Wyandot employees concluded that better body mechanics -- the traditional method of lifting and transferring residents at most nursing homes -- was not the answer. In fact, he and his staff determined that there was no safe way to lift a resident other than with mechanical lifts. To determine what equipment would work best, Wyandot tried out various pieces of equipment, evaluated each lift, and then decided what would be most appropriate for Wyandot's needs.
With recommendations from employees, Wyandot's administrator bought several portable mechanical lifts for the B- and C-wings. These involved portable sit-to-stand lifts, walk/ambulating lifts, and total lifts. Nurses and assistants could move each of these from room to room as they worked with individual residents. However, many of the staff remained unconvinced of the value of using equipment. In fact, initially only the workers who had actually evaluated the lifts were using them.
According to Wyandot's administrator, it was very difficult getting workers to overcome their insistence on doing things the old way. Because many workers said it took too long to use the mechanical lifts, one of the co-charge nurses decided to do a time study. She wanted to test how long it took to lift a resident manually compared to using a mechanical lift. The mechanical lift took about 5 minutes. Meanwhile, to perform the manual lift, a nursing assistant first had to find someone to help. This took 15 minutes. Thus, the time study showed that using the equipment actually saved time.
One worker, who admitted that she did not initially use the sit-to-stand lift because it was a "hassle," reconsidered her opinion after an outbreak of the flu reduced the number of staff members available for assistance. In her words, "I was forced to use the lift. Awesome. It was just great. I was so sorry my fellow employees had to suffer with the flu bug to get me to use this contraption."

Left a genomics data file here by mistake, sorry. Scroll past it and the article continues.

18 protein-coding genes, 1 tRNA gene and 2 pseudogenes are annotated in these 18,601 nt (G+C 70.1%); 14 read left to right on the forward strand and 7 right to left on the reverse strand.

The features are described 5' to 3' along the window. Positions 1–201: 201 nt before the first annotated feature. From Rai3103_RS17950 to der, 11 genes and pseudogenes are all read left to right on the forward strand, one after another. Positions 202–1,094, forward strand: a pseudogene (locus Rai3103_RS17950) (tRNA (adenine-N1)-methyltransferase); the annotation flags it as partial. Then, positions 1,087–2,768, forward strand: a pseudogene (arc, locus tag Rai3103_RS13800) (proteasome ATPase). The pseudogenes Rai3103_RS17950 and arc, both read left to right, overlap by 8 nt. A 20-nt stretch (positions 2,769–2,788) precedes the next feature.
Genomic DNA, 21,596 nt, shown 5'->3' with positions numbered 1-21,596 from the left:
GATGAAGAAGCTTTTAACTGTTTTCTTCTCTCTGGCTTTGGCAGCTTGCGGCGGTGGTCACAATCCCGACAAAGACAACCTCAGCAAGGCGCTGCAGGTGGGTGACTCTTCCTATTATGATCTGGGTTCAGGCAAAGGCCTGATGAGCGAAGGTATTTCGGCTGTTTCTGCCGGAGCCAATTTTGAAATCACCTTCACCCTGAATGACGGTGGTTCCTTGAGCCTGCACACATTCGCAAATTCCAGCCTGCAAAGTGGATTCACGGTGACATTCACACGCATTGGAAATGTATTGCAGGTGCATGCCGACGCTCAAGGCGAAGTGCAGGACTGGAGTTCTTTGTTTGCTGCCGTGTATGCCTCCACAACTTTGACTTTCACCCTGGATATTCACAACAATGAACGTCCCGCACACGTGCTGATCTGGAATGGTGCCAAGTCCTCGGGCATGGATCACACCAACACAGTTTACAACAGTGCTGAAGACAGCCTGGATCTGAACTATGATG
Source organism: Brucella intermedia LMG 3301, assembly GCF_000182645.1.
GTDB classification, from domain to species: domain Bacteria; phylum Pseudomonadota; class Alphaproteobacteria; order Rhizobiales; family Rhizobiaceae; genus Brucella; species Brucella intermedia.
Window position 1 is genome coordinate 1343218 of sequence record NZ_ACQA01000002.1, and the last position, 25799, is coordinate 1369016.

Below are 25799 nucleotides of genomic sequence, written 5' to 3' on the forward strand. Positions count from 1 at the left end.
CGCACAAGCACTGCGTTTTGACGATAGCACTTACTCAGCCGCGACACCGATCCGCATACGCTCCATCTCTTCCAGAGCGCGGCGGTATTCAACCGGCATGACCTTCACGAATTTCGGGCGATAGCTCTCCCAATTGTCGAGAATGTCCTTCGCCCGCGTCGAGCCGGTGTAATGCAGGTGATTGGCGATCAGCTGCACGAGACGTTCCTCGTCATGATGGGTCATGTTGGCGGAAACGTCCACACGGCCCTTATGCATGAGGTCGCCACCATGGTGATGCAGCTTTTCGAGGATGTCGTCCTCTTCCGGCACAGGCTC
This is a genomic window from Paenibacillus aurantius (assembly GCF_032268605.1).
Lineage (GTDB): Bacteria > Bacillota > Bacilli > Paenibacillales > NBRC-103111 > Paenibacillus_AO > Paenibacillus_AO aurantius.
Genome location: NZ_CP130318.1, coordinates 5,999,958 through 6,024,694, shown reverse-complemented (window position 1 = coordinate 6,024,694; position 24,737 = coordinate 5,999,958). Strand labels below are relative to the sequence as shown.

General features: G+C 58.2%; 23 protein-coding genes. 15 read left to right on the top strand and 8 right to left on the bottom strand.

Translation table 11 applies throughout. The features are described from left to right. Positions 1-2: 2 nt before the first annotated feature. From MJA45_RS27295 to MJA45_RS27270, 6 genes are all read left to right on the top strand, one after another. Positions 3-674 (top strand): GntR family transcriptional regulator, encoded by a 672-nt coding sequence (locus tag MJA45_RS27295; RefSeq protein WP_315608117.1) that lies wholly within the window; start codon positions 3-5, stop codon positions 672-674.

Wyandot's administrator also wanted to replace the old hand-crank beds at Wyandot with electric beds. To do this, he also needed to find beds that would be used in the "low-bed" system in place for many residents. There were not many options available, so he took his ideas and engineering background to a bed company and inquired about having beds designed to fit Wyandot's needs. The bed manufacturer designed the new beds to lift from the floor to a height of about 30 inches in 20 seconds. In addition, these fast beds were designed so that residents would be less likely to slide to the foot of the bed as they were raised to a sitting position. As a result, residents would not need to be repositioned. Also, the beds could be used with a gait-belt for ambulatory residents to assist them from a sitting to a standing position.
About three years after Wyandot began its ergonomics effort, the nursing home received a grant from the OBWC Division of Safety and Hygiene through an ergonomic emphasis program to deal with cumulative trauma disorders. The grant enabled Wyandot's administrator to purchase 58 fast electric beds, a turning point for staff acceptance. When the first ceiling lifts were installed seven months later, employees were ready to use them.
One nursing assistant, who has been with Wyandot for 19 years, explained why she liked the new beds so much. "We can quickly bring the bed up to our work height with a push of a button and we can reposition a resident . . . with ease without stooping or struggling."
The final phase of Wyandot's program began with the introduction of the ceiling lifts. Wyandot's administrator evaluated several ceiling lift systems. Wyandot chose a system with a motorized lift and a ceiling mounted track. Tracks were retrofitted into the rooms at a cost of about $12,000 for two double rooms and one bathroom. The first double room had a track that extended into the bathroom. However, newer systems used a transfer between the room and bathroom, which simplified the system and reduced costs.
Occupational Safety & Health Administration (OSHA)
200 Constitution Avenue, NW
Washington, DC 20210